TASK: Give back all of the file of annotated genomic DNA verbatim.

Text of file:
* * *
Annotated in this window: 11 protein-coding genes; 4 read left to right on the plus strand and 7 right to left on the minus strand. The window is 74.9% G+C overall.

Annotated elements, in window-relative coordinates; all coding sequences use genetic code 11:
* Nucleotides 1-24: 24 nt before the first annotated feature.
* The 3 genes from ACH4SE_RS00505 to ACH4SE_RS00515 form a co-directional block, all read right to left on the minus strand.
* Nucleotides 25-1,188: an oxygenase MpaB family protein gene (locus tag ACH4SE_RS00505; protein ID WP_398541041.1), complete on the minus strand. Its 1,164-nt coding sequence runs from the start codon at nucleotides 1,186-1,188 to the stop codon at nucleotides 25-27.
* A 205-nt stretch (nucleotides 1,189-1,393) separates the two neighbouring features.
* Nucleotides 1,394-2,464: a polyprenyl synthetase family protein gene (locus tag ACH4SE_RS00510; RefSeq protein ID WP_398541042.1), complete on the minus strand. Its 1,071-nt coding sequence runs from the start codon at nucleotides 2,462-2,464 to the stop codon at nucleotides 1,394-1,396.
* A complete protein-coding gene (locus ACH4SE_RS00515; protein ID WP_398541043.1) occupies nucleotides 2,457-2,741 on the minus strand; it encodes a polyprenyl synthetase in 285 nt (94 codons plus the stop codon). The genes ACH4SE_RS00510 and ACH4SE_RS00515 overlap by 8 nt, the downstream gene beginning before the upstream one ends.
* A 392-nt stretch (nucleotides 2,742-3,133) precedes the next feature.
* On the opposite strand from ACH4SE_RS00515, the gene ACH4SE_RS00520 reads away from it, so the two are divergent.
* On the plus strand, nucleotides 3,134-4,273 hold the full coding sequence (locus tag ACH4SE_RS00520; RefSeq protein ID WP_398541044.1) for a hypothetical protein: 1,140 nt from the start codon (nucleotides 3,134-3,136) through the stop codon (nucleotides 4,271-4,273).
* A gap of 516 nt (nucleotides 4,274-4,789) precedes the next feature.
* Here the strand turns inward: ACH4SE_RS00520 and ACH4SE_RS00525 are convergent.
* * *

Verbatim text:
Annotated in this window: 11 protein-coding genes; 4 read left to right on the plus strand and 7 right to left on the minus strand. The window is 74.9% G+C overall.

Annotated elements, in window-relative coordinates; all coding sequences use genetic code 11:
* Nucleotides 1-24: 24 nt before the first annotated feature.
* The 3 genes from ACH4SE_RS00505 to ACH4SE_RS00515 form a co-directional block, all read right to left on the minus strand.
* Nucleotides 25-1,188: an oxygenase MpaB family protein gene (locus tag ACH4SE_RS00505; protein ID WP_398541041.1), complete on the minus strand. Its 1,164-nt coding sequence runs from the start codon at nucleotides 1,186-1,188 to the stop codon at nucleotides 25-27.
* A 205-nt stretch (nucleotides 1,189-1,393) separates the two neighbouring features.
* Nucleotides 1,394-2,464: a polyprenyl synthetase family protein gene (locus tag ACH4SE_RS00510; RefSeq protein ID WP_398541042.1), complete on the minus strand. Its 1,071-nt coding sequence runs from the start codon at nucleotides 2,462-2,464 to the stop codon at nucleotides 1,394-1,396.
* A complete protein-coding gene (locus ACH4SE_RS00515; protein ID WP_398541043.1) occupies nucleotides 2,457-2,741 on the minus strand; it encodes a polyprenyl synthetase in 285 nt (94 codons plus the stop codon). The genes ACH4SE_RS00510 and ACH4SE_RS00515 overlap by 8 nt, the downstream gene beginning before the upstream one ends.
* A 392-nt stretch (nucleotides 2,742-3,133) precedes the next feature.
* On the opposite strand from ACH4SE_RS00515, the gene ACH4SE_RS00520 reads away from it, so the two are divergent.
* On the plus strand, nucleotides 3,134-4,273 hold the full coding sequence (locus tag ACH4SE_RS00520; RefSeq protein ID WP_398541044.1) for a hypothetical protein: 1,140 nt from the start codon (nucleotides 3,134-3,136) through the stop codon (nucleotides 4,271-4,273).
* A gap of 516 nt (nucleotides 4,274-4,789) precedes the next feature.
* Here the strand turns inward: ACH4SE_RS00520 and ACH4SE_RS00525 are convergent.